And jihadist steganography? The technique itself is described in the al-Fajr Information Center’s Technical Mujahid magazine of Feb. 2007 according to a Jamestown Foundation Terrorism Monitor piece, but the reports of actual jihadist use of the technique may turn out to be fabrications.


But it was Julian Assange‘s bliss we were trying to follow, right?

Assange sidekick Suelette Dreyfus wrote The Idiot Savants’ Guide to Rubberhose — which is the manual for Assange’s crypto program… but this business of naming the program gets complicated, eh?

Dreyfus explains:

If you’re wondering about the name of this program, Marutukku is the internal development name (it’s spelled Ru-b-b-e-r-h-o-s-e, but it’s pronounced M-a-r-u-t-u-k-k-u)

In case you didn’t get it, there may be a play on Lewis Carroll there, and the exchange Alice has with the White Knight in Through the Looking-Glass as to what the name of a certain very sad song is called.

Alice aside – and such detours are in fact the very method of discovery in non-linear thinking – Dreyfus offers as an epigraph to her piece the following quote:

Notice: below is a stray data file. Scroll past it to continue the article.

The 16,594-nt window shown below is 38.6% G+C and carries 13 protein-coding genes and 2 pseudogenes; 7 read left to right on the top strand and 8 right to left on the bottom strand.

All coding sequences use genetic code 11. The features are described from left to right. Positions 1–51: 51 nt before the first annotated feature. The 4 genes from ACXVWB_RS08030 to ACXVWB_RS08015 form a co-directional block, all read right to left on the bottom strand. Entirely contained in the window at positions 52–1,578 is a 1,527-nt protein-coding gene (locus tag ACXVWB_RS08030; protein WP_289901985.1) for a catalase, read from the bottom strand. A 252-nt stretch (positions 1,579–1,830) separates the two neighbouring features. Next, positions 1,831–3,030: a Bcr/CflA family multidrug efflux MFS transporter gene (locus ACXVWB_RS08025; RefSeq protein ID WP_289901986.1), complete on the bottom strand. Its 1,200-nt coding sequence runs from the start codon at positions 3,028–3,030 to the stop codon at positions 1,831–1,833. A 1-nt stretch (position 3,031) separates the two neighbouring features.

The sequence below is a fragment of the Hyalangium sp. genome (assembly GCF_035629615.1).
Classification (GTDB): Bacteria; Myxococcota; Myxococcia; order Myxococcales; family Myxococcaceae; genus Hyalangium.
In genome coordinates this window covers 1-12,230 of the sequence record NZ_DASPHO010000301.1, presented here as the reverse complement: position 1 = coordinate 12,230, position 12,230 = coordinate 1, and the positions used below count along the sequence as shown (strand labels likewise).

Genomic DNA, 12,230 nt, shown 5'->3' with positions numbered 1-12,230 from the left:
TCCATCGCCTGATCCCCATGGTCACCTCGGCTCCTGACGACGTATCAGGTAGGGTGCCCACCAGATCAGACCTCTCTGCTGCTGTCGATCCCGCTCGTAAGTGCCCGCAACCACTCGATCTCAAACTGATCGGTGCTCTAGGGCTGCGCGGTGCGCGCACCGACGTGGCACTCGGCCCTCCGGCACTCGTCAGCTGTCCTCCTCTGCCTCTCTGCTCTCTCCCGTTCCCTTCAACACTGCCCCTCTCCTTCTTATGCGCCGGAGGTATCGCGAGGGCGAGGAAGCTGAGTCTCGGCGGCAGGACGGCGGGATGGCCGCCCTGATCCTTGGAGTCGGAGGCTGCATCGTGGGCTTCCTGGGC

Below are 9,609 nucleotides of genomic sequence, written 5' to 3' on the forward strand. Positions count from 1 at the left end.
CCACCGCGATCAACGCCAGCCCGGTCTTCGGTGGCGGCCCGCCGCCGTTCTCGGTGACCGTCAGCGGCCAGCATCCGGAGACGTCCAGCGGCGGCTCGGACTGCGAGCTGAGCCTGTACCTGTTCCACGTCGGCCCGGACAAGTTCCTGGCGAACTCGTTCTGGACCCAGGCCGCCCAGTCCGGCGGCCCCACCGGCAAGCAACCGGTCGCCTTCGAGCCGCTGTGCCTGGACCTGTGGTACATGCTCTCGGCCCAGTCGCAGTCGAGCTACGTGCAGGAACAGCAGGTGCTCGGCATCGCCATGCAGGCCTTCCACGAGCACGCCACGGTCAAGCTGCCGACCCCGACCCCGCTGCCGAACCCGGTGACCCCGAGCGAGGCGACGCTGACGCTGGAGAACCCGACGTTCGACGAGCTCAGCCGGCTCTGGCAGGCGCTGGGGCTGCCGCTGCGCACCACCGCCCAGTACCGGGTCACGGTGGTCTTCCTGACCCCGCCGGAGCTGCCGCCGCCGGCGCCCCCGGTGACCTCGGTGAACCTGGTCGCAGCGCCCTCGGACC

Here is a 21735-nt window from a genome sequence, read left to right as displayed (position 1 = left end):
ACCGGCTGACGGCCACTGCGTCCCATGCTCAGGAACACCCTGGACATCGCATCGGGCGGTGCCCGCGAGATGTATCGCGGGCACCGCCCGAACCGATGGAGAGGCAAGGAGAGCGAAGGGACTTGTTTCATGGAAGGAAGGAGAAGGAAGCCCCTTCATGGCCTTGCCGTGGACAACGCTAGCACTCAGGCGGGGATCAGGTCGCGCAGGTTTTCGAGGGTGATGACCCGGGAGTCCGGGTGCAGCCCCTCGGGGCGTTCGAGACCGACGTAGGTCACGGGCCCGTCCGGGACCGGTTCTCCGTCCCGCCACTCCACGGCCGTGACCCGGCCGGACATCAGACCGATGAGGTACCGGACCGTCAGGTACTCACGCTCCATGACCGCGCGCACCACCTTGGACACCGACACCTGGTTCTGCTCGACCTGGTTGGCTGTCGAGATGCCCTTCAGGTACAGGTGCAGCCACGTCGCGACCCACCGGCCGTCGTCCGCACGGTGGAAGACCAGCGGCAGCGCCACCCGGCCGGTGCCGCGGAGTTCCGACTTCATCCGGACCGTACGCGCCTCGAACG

The third name is MARUTUKKU, Master of the arts of protection, chained the Mad God at the Battle. Sealed the Ancient Ones in their Caves, behind the Gates.

which she attributes to “The Akkadian Creation Epic”. That would be the Enuma Elish.

Assange, in his One Man’s Search for a Cryptographic Mythology, attributes his choice of the name Marutukku to a conversation he had with a friend concerning the Enuma Elish, telling us (after much other curious and wandering stuff) that his friend recommended the god Marduk’s third name to him, saying